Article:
George Giaouris pays close attention to these trends. A leather aficionado himself, he has owned and operated the Toronto-based emporium Northbound Leather since 1987. Originally, Giaouris’s dad ran the business (which encompassed two factories and seven stores in its ’60s and ’70s heyday) as a more straightforward boutique that specialized in bespoke leather garments. Even then, though, Giaouris recalls that his father carefully chose employees who were “flamboyant…and fashion-forward”—many of them gay—to help direct the operation.

When Giaouris took over Northbound, he considered it “a gateway into a community.” He started throwing parties, including a massive annual fashion show and fetish night, which marked its 18th year in 2014. “This isn’t Lady Chatterley’s Lover anymore,” he says. “You had Rosie O’Donnell in [1994’s] Exit to Eden, which was a comedy. What starts as a rebellion becomes a subculture and then infiltrates hip culture and the intelligentsia, and then it becomes mainstream. It’s like throwing a pebble into a pond and seeing the ripple effect. I was in when the pebble dropped.”

For an indication that BDSM has cast off the shackles of taboo and inched its way ever closer to the norm, you need look no further than the grim recent example of Jian Ghomeshi. At press time, the disgraced former host of CBC Radio’s Q is facing four sexual assault charges and one count of overcoming resistance by choking. His initial response to allegations this past October was a Facebook post detailing “adventurous forms of sex that included role-play, dominance and submission.” But the fact that he assumed the public would respond to his appreciation for “rough sex” might signal how far he thought we’ve come since Sex.

Not coincidentally, Ghomeshi name-checked Fifty Shades of Grey, that paragon of populist sado-masochism, in his social media plea. He also referenced Canadian author Lynn Coady’s collection of stories Hellgoing. For her part, Coady responded with a caustic tweet: “I knew Jesus was gonna punish me for that story.” Asked about Ghomeshi’s revelation in one of her first interviews after the incident, Coady claims that she didn’t see it coming. She adds ruefully, “I saw my publisher at the Giller awards, and she said, ‘You know, it didn’t really make any difference to your book sales.’”

BDSM can be a dress-up-and-go-to-a-gala enterprise, too. Gianni Versace was stunningly ahead of the curve when he saw kink as the perfect aesthetic for his runway. In 1992, he devoted a whole collection called Miss S&M to the underground phenom—something that has since inspired many labels. For example, the S&M inspiration behind the Paco Rabanne Spring 2013 collection looks like a deliberate ode to Versace’s bedroom fantasies. A video for Diesel’s Fall 2014 runway show, shot by Nick Knight, was fuelled by imagery taken from German S&M pornography.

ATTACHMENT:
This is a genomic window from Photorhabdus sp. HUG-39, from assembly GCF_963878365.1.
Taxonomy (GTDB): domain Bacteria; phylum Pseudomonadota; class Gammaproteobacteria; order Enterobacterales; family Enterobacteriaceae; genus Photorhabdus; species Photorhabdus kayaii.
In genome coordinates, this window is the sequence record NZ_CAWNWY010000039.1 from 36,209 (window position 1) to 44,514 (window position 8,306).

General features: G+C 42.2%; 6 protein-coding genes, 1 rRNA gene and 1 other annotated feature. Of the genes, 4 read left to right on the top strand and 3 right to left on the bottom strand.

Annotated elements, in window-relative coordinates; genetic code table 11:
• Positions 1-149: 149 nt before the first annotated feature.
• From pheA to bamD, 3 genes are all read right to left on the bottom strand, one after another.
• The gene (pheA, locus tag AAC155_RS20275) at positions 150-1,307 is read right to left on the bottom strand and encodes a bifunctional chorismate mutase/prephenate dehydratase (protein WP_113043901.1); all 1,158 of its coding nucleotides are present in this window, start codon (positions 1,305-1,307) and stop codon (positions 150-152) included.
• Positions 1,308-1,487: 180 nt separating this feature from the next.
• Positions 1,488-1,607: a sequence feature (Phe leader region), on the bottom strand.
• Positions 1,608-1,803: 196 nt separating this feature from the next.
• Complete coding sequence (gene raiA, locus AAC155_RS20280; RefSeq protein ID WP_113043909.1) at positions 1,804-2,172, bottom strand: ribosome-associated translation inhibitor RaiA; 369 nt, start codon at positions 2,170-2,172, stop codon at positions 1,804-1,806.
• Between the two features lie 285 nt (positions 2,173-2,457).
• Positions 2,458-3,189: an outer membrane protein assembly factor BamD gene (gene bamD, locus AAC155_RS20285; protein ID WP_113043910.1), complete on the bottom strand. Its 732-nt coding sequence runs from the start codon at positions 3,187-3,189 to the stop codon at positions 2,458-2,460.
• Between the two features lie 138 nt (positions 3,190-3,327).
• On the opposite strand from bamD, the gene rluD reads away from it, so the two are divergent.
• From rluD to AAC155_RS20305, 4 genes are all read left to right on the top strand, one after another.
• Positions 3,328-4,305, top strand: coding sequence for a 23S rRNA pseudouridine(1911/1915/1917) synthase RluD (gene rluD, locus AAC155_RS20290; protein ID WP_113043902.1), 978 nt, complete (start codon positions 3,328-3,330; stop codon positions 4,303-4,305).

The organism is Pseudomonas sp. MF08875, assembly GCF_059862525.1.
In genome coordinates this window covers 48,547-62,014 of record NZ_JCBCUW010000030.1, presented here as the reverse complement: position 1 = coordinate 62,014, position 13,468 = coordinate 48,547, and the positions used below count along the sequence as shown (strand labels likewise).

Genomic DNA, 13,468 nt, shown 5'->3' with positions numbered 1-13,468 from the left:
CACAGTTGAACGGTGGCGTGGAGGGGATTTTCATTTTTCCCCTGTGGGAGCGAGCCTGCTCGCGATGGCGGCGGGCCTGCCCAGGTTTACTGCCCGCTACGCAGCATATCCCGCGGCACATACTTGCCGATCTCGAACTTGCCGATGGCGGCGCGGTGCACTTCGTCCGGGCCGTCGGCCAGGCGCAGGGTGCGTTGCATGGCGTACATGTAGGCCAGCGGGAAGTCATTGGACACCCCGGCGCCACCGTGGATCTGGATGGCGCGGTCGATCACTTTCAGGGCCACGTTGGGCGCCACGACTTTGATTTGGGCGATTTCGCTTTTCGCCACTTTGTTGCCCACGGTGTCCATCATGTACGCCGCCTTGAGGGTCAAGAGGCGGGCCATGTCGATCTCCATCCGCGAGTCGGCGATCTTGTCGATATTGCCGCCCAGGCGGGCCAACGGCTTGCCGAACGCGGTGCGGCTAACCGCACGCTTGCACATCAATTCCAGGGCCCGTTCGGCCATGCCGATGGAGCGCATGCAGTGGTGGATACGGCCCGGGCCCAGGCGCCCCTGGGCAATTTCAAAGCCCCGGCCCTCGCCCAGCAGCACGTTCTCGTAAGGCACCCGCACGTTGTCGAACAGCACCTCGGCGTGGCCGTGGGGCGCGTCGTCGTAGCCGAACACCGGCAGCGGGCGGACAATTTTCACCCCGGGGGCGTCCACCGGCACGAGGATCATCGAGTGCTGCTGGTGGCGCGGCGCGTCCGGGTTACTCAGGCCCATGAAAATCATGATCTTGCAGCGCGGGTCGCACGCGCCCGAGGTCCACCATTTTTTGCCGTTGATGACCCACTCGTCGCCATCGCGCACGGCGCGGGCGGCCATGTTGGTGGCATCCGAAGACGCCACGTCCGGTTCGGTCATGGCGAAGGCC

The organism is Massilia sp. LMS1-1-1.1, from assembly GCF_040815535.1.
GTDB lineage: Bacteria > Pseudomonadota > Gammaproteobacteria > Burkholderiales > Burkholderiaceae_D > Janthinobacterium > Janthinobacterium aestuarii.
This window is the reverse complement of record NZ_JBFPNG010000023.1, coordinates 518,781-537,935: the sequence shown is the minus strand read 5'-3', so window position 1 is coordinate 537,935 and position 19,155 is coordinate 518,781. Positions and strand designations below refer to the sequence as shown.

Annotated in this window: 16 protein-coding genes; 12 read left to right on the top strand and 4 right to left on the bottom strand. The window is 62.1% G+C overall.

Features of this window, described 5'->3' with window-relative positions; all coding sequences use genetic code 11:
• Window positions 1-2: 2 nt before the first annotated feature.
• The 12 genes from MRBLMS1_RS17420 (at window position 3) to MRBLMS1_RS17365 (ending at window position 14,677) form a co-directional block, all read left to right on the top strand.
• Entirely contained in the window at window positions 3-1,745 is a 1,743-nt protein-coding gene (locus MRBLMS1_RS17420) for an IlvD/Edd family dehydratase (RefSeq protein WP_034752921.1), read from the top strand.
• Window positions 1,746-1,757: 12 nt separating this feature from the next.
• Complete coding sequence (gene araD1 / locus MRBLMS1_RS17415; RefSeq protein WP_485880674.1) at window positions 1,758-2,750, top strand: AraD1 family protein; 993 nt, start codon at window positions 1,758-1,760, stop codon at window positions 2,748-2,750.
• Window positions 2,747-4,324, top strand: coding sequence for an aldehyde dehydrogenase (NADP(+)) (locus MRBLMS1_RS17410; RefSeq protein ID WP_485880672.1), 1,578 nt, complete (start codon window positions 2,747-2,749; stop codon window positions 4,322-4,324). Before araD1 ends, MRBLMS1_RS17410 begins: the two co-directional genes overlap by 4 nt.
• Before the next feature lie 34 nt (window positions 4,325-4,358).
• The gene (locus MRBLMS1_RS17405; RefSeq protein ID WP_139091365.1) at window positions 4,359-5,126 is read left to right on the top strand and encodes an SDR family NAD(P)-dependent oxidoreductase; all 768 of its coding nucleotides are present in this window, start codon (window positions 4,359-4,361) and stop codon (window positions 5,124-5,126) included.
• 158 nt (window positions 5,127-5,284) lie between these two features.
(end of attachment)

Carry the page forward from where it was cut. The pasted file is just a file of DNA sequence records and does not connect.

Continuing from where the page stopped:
There are several reasons that certain sexual predilections once denigrated as deviant have been taken up so enthusiastically by the masses: The range and accessibility of porn is one; the proliferation of fan fiction is likely another. But, arguably, one of the biggest factors in this shift is the rise of the LGBTQ rights movement. It has become a tremendous force in mainstream North American culture—as it happens, especially so in the years coinciding with the Fifty Shades juggernaut.

“There’s a building of public discourse around questions of sexuality that is different,” says Zanin. “I don’t think that they’re necessarily directly related, but having a broader societal conversation about difference and sex and relationships is going to make room for the slippery slope.”

For Giaouris, this slippery slope has been both a blessing and a curse. “I was so successful at inviting people in that all of a sudden my competitors have come in and appropriated a lot of the imagery and the fashion,” he says. “It’s gone mainstream. Once upon a time, it was completely blasphemous to wear innerwear as outerwear. And now, look at any music video since Madonna started putting on pointy bras and you’ll find that we’re inundated and blasé.”